In a recent study, Samuel et al. (1997) found overactivity in premotor and parietal areas in Parkinson's disease patients during the performance of short sequential movements. The paradigm they used for auditory-paced movements consisted of pressing four keys sequentially in the following order: index, middle, ring and little fingers; this task is similar to sequence-4 in the present study. Our results agree with and extend those of Samuel et al. (1997). As sequences get larger, the overactivity of the premotor and parietal areas becomes more dramatic and even the anterior SMA/cingulate is recruited. Previous studies in Parkinson's disease patients found no differences in premotor and parietal activation, but this could be explained because they were designed to perform simple movements, and more complex motor tasks are apparently necessary to activate these cortical areas (Playford et al., 1992; Jahanshahi et al., 1995). Parkinson's disease patients appear to increase corticocortical activity to compensate for their striatal dysfunction.

In the present study, Parkinson's disease patients showed a trend for relative underactivation in the primary sensorimotor cortex and cerebellum when performing longer sequences. There has been some controversy about the level of function of the primary motor cortex in Parkinson's disease from PET, single-photon emission computed tomography and TMS (transcranial magnetic stimulation) studies (Jenkins et al., 1992; Playford et al., 1992; Rascol et al., 1992, 1994; Ceballos-Baumann et al., 1994; Ellaway et al., 1995; Grafton et al., 1995; Jahanshahi et al., 1995; Eidelberg et al., 1996). The cerebellum is important for the temporal order and precision in executing motor programmes (Fox et al., 1985; Seitz et al., 1990; Grafton et al., 1992; Shibasaki et al., 1993; Sadato et al., 1996). Overactivity in the ipsilateral cerebellum in relation to rest tremor and during the performance of voluntary movements has been reported in Parkinson's disease patients using PET and SPECT (Duffau et al., 1996; Sabatini et al., 1996). The trend for underactivation in the present study may be another indication of a switch from subcortical to cortical–cortical control when performing long sequences.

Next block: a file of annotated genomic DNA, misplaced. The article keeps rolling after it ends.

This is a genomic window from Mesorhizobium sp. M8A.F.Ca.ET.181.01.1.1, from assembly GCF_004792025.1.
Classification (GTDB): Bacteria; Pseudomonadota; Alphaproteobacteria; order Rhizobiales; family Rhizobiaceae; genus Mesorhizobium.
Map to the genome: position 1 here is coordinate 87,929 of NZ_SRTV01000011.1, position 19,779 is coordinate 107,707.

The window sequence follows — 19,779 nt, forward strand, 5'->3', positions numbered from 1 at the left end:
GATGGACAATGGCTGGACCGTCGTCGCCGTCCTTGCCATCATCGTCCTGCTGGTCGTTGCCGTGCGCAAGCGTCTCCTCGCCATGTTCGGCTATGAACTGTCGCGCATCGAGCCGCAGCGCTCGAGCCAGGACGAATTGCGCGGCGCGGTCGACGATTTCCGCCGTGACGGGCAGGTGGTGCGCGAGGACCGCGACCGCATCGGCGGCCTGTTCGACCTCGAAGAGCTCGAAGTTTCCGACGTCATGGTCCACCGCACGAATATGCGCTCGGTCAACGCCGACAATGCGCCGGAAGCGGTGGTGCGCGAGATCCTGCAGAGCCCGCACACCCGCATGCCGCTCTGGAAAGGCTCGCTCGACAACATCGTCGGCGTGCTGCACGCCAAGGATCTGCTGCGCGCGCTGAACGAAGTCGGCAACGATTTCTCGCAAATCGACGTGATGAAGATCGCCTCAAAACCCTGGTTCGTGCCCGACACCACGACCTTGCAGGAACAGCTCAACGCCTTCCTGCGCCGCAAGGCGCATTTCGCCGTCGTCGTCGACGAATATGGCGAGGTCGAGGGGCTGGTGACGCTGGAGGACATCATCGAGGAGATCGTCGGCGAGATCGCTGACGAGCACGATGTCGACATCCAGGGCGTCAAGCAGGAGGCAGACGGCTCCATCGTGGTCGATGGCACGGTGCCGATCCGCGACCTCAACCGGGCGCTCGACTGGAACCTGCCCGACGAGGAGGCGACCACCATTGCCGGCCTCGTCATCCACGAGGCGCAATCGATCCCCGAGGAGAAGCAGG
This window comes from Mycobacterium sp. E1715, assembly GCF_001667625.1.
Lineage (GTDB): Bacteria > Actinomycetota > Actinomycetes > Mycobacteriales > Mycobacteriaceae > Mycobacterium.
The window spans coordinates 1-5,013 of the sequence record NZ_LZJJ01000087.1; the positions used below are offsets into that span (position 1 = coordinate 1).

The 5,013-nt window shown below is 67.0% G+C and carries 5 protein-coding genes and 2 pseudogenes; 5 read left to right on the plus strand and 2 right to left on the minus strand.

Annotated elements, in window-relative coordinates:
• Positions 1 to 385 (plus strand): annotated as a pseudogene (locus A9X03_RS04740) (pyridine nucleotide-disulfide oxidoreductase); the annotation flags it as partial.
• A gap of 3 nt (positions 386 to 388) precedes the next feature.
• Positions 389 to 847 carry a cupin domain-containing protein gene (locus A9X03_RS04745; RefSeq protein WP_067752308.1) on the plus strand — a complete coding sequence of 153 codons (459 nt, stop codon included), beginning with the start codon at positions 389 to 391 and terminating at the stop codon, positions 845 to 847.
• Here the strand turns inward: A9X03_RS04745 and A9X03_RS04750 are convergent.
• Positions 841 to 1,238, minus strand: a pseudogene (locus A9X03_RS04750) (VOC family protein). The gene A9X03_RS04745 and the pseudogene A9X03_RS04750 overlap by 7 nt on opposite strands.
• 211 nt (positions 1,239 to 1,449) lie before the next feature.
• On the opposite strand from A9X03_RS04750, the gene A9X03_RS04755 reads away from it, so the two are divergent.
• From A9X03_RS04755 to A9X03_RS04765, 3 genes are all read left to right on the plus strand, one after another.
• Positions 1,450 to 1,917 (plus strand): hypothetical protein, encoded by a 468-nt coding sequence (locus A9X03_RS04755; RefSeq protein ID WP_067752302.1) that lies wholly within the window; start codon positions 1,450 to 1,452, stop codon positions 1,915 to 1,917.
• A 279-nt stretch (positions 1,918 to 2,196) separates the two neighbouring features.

The cortical overactivity in the parietal and premotor areas seen in Parkinson's disease patients when making sequential movements becomes more dramatic when the sequences are longer. Moreover, the anterior SMA, which is underactivated during self-selected movements and in short sequences, also becomes overactive. The brain areas related to performing sequences must work harder in Parkinson's disease, presumably because of the basal ganglion dysfunction. The cortical overactivity appears to attempt to compensate for this dysfunction.

Acknowledgments

We wish to thank the members of the Positron Emission Tomography Department, Clinical Center, National Institutes of Health, for their expertise, and Ms B. J. Hessie and D. G. Schoenberg, MS, for skilful editing. M.J.C. was supported by Fondo de Investigaciones Sanitarias (grant 96/5058), Madrid, Spain.

References